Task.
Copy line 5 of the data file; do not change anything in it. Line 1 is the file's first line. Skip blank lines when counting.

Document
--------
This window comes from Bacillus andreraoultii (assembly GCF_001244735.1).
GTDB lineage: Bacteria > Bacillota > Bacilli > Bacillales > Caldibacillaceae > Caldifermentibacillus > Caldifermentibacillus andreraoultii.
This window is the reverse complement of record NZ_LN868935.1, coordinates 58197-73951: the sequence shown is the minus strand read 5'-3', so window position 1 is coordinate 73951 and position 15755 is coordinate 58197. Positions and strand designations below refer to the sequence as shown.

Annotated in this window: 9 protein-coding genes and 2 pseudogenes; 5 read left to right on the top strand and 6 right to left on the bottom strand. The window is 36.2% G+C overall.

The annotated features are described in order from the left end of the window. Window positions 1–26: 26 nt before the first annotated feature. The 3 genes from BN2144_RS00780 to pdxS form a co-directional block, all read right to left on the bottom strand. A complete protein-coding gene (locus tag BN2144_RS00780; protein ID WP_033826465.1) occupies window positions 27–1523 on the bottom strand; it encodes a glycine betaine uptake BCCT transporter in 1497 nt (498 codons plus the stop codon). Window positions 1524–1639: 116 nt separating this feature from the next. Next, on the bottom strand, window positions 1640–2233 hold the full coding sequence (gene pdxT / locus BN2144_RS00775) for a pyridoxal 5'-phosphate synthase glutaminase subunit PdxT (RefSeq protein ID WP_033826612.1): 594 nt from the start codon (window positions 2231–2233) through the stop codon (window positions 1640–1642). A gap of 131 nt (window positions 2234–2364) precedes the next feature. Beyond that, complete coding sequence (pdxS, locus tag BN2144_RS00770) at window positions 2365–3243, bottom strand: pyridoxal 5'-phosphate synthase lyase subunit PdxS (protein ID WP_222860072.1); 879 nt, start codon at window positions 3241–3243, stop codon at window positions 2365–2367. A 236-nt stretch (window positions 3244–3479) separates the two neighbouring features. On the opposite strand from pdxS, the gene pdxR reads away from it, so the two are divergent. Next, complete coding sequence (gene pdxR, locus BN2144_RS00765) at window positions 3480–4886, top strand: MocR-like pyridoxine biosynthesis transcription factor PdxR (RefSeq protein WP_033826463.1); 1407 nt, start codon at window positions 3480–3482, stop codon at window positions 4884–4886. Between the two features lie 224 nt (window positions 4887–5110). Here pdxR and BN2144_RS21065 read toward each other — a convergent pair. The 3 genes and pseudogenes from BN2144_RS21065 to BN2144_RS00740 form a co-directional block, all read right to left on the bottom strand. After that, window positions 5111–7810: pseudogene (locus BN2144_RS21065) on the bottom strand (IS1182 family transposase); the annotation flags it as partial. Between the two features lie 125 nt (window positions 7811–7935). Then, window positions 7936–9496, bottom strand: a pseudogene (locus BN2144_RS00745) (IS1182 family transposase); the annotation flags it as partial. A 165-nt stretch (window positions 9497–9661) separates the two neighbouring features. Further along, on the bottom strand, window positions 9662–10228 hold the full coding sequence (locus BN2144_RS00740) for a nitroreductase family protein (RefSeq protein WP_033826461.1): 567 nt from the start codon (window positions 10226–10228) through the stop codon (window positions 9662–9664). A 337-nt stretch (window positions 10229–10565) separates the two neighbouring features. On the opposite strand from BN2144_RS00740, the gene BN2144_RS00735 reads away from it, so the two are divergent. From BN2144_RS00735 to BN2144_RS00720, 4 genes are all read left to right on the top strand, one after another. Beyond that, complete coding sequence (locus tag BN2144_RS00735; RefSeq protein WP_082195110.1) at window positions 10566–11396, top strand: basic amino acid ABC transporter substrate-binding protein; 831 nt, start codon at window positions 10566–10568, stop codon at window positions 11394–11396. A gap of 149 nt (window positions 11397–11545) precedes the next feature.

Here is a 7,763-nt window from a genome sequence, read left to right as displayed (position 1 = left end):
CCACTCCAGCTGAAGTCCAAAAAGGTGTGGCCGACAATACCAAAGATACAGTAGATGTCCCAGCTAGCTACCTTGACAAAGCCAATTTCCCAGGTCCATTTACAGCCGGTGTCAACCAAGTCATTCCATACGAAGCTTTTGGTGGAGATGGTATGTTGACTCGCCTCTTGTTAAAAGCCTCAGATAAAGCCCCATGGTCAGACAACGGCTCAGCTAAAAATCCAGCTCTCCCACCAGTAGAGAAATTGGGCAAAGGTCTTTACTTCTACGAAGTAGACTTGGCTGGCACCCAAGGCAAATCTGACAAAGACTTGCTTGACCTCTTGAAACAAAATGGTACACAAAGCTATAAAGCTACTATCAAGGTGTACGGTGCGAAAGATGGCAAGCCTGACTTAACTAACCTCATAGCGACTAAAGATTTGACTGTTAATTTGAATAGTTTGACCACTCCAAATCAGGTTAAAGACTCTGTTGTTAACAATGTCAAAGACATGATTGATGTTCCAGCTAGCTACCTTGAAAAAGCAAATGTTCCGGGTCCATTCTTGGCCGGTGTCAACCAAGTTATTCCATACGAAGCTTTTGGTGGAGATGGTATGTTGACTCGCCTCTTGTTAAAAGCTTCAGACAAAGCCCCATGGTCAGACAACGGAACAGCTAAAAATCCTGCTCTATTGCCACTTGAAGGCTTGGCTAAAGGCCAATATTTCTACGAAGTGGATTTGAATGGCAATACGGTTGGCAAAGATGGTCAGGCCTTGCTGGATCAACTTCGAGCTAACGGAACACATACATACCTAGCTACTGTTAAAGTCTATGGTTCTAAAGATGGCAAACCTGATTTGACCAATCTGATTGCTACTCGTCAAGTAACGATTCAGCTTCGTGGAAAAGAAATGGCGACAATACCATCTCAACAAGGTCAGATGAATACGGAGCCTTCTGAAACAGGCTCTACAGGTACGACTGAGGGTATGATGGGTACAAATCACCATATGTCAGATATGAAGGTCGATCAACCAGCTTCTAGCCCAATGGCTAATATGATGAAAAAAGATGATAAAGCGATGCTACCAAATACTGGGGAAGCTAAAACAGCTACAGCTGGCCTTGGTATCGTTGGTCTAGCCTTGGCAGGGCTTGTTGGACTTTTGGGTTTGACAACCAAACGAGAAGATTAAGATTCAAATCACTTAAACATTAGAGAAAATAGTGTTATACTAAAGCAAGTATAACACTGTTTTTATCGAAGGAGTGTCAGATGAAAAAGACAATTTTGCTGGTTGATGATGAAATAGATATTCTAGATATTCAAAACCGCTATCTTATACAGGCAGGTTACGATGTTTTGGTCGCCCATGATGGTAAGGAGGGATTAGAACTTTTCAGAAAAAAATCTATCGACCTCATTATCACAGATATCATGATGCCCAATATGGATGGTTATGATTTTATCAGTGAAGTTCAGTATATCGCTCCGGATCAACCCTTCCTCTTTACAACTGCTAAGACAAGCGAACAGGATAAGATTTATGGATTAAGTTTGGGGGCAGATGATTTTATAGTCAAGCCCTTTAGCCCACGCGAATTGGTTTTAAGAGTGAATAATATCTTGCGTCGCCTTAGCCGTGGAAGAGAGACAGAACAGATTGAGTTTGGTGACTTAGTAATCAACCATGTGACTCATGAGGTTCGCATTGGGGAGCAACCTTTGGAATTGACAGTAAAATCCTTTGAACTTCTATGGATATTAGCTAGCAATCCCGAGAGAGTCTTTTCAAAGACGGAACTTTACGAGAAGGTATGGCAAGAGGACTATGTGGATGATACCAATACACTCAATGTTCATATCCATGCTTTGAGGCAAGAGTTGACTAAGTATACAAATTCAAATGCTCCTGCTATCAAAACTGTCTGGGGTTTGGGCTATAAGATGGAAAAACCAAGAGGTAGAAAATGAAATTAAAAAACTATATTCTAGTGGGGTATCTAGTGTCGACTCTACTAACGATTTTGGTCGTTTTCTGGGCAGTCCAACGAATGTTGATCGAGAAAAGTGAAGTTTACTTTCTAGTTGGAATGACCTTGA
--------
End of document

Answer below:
The annotated features are described in order from the left end of the window. Window positions 1–26: 26 nt before the first annotated feature. The 3 genes from BN2144_RS00780 to pdxS form a co-directional block, all read right to left on the bottom strand. A complete protein-coding gene (locus tag BN2144_RS00780; protein ID WP_033826465.1) occupies window positions 27–1523 on the bottom strand; it encodes a glycine betaine uptake BCCT transporter in 1497 nt (498 codons plus the stop codon). Window positions 1524–1639: 116 nt separating this feature from the next. Next, on the bottom strand, window positions 1640–2233 hold the full coding sequence (gene pdxT / locus BN2144_RS00775) for a pyridoxal 5'-phosphate synthase glutaminase subunit PdxT (RefSeq protein ID WP_033826612.1): 594 nt from the start codon (window positions 2231–2233) through the stop codon (window positions 1640–1642). A gap of 131 nt (window positions 2234–2364) precedes the next feature. Beyond that, complete coding sequence (pdxS, locus tag BN2144_RS00770) at window positions 2365–3243, bottom strand: pyridoxal 5'-phosphate synthase lyase subunit PdxS (protein ID WP_222860072.1); 879 nt, start codon at window positions 3241–3243, stop codon at window positions 2365–2367. A 236-nt stretch (window positions 3244–3479) separates the two neighbouring features. On the opposite strand from pdxS, the gene pdxR reads away from it, so the two are divergent. Next, complete coding sequence (gene pdxR, locus BN2144_RS00765) at window positions 3480–4886, top strand: MocR-like pyridoxine biosynthesis transcription factor PdxR (RefSeq protein WP_033826463.1); 1407 nt, start codon at window positions 3480–3482, stop codon at window positions 4884–4886. Between the two features lie 224 nt (window positions 4887–5110). Here pdxR and BN2144_RS21065 read toward each other — a convergent pair. The 3 genes and pseudogenes from BN2144_RS21065 to BN2144_RS00740 form a co-directional block, all read right to left on the bottom strand. After that, window positions 5111–7810: pseudogene (locus BN2144_RS21065) on the bottom strand (IS1182 family transposase); the annotation flags it as partial. Between the two features lie 125 nt (window positions 7811–7935). Then, window positions 7936–9496, bottom strand: a pseudogene (locus BN2144_RS00745) (IS1182 family transposase); the annotation flags it as partial. A 165-nt stretch (window positions 9497–9661) separates the two neighbouring features. Further along, on the bottom strand, window positions 9662–10228 hold the full coding sequence (locus BN2144_RS00740) for a nitroreductase family protein (RefSeq protein WP_033826461.1): 567 nt from the start codon (window positions 10226–10228) through the stop codon (window positions 9662–9664). A 337-nt stretch (window positions 10229–10565) separates the two neighbouring features. On the opposite strand from BN2144_RS00740, the gene BN2144_RS00735 reads away from it, so the two are divergent. From BN2144_RS00735 to BN2144_RS00720, 4 genes are all read left to right on the top strand, one after another. Beyond that, complete coding sequence (locus tag BN2144_RS00735; RefSeq protein WP_082195110.1) at window positions 10566–11396, top strand: basic amino acid ABC transporter substrate-binding protein; 831 nt, start codon at window positions 10566–10568, stop codon at window positions 11394–11396. A gap of 149 nt (window positions 11397–11545) precedes the next feature.